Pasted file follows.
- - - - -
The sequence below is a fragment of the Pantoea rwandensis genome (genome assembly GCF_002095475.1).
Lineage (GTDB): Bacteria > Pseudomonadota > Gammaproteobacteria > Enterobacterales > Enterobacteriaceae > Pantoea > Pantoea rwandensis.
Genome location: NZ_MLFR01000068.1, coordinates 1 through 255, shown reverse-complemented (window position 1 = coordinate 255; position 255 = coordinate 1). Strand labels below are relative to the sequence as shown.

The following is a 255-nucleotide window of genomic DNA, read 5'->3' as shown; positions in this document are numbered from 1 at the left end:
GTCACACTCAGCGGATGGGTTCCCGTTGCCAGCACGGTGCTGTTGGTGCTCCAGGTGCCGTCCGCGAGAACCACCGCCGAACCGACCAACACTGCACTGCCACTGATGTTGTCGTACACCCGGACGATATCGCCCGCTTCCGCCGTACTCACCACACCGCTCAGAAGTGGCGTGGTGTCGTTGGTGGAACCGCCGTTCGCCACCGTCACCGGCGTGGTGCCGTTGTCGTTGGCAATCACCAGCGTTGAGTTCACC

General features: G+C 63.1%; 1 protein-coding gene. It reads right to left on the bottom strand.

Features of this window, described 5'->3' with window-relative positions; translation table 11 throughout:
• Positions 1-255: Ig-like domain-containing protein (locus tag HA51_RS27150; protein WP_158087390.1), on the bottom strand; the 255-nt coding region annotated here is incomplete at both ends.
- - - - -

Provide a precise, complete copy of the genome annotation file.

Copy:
The sequence below is a fragment of the Pantoea rwandensis genome (genome assembly GCF_002095475.1).
Lineage (GTDB): Bacteria > Pseudomonadota > Gammaproteobacteria > Enterobacterales > Enterobacteriaceae > Pantoea > Pantoea rwandensis.
Genome location: NZ_MLFR01000068.1, coordinates 1 through 255, shown reverse-complemented (window position 1 = coordinate 255; position 255 = coordinate 1). Strand labels below are relative to the sequence as shown.

The following is a 255-nucleotide window of genomic DNA, read 5'->3' as shown; positions in this document are numbered from 1 at the left end:
GTCACACTCAGCGGATGGGTTCCCGTTGCCAGCACGGTGCTGTTGGTGCTCCAGGTGCCGTCCGCGAGAACCACCGCCGAACCGACCAACACTGCACTGCCACTGATGTTGTCGTACACCCGGACGATATCGCCCGCTTCCGCCGTACTCACCACACCGCTCAGAAGTGGCGTGGTGTCGTTGGTGGAACCGCCGTTCGCCACCGTCACCGGCGTGGTGCCGTTGTCGTTGGCAATCACCAGCGTTGAGTTCACC

General features: G+C 63.1%; 1 protein-coding gene. It reads right to left on the bottom strand.

Features of this window, described 5'->3' with window-relative positions; translation table 11 throughout:
• Positions 1-255: Ig-like domain-containing protein (locus tag HA51_RS27150; protein WP_158087390.1), on the bottom strand; the 255-nt coding region annotated here is incomplete at both ends.